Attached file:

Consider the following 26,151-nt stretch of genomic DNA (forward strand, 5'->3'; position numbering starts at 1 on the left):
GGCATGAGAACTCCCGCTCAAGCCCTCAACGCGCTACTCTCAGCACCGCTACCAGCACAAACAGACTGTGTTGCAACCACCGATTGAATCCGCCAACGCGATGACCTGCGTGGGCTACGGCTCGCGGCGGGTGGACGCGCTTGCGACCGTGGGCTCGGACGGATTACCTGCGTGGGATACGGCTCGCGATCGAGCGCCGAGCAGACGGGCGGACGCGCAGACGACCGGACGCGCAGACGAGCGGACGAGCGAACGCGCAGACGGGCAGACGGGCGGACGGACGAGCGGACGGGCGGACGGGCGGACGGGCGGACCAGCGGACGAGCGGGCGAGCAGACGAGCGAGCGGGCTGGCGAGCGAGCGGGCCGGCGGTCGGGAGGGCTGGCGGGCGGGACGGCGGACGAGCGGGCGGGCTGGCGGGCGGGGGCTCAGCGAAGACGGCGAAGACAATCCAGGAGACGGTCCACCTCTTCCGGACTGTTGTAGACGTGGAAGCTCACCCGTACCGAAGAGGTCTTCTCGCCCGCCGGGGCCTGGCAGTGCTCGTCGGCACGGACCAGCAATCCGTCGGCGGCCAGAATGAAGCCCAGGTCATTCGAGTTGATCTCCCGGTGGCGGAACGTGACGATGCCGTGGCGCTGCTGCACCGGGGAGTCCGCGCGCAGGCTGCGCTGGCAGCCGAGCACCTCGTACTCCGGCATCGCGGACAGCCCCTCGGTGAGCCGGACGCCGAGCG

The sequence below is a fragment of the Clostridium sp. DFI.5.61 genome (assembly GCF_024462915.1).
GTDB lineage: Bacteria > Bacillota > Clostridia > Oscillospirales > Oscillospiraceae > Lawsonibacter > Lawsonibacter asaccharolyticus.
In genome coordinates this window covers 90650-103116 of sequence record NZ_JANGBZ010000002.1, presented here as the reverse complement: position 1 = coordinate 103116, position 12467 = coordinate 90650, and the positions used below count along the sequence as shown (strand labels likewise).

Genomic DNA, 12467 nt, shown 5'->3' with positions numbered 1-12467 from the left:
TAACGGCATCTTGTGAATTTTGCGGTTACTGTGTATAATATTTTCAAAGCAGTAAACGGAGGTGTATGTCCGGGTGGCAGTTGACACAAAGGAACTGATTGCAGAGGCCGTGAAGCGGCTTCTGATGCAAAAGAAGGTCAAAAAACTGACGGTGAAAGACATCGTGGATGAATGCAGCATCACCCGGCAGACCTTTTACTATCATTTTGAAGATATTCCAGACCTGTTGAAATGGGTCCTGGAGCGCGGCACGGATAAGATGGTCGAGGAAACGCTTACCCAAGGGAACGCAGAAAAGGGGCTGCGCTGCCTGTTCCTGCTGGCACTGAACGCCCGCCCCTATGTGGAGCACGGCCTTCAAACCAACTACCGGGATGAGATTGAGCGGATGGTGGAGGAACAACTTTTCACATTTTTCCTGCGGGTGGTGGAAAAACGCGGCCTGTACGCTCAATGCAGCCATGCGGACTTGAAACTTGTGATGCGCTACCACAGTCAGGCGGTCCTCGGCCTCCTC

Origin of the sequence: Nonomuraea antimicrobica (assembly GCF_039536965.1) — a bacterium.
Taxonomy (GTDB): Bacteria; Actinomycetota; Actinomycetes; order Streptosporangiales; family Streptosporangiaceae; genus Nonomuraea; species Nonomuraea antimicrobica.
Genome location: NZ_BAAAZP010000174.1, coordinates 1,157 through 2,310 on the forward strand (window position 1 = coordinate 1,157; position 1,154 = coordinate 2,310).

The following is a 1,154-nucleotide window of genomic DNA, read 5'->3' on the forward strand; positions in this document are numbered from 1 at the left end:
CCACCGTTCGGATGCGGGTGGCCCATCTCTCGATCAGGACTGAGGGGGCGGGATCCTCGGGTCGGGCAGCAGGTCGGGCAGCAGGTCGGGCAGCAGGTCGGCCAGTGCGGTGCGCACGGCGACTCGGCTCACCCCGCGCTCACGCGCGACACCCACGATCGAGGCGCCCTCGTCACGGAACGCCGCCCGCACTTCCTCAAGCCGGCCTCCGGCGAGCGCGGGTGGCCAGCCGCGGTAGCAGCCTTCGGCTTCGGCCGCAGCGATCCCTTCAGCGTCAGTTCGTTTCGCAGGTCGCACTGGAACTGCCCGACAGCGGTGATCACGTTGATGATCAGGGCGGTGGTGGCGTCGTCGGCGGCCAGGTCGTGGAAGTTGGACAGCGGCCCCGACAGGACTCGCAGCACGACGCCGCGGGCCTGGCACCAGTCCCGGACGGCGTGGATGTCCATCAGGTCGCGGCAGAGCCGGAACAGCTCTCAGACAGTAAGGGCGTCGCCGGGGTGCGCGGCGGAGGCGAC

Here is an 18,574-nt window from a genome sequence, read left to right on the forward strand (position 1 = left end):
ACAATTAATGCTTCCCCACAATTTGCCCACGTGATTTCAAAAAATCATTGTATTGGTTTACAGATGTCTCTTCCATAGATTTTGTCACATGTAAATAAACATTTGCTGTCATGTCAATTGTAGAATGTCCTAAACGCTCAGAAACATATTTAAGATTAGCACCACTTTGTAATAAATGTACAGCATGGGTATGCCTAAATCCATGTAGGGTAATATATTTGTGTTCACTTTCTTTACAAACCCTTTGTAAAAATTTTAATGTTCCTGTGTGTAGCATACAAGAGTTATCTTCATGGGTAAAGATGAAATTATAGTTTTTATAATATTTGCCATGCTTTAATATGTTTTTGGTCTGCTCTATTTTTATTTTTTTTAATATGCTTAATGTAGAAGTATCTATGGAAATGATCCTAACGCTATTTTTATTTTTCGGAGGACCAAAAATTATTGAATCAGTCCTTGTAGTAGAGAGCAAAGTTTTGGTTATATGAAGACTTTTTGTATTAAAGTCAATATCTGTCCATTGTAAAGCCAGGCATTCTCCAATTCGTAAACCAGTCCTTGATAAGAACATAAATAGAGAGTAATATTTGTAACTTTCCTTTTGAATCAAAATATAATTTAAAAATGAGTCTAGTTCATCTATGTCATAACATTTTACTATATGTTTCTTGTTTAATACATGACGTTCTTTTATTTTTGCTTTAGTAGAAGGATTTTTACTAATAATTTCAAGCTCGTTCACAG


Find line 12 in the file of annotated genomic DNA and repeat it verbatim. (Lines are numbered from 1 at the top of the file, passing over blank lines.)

CCACCGTTCGGATGCGGGTGGCCCATCTCTCGATCAGGACTGAGGGGGCGGGATCCTCGGGTCGGGCAGCAGGTCGGGCAGCAGGTCGGGCAGCAGGTCGGCCAGTGCGGTGCGCACGGCGACTCGGCTCACCCCGCGCTCACGCGCGACACCCACGATCGAGGCGCCCTCGTCACGGAACGCCGCCCGCACTTCCTCAAGCCGGCCTCCGGCGAGCGCGGGTGGCCAGCCGCGGTAGCAGCCTTCGGCTTCGGCCGCAGCGATCCCTTCAGCGTCAGTTCGTTTCGCAGGTCGCACTGGAACTGCCCGACAGCGGTGATCACGTTGATGATCAGGGCGGTGGTGGCGTCGTCGGCGGCCAGGTCGTGGAAGTTGGACAGCGGCCCCGACAGGACTCGCAGCACGACGCCGCGGGCCTGGCACCAGTCCCGGACGGCGTGGATGTCCATCAGGTCGCGGCAGAGCCGGAACAGCTCTCAGACAGTAAGGGCGTCGCCGGGGTGCGCGGCGGAGGCGAC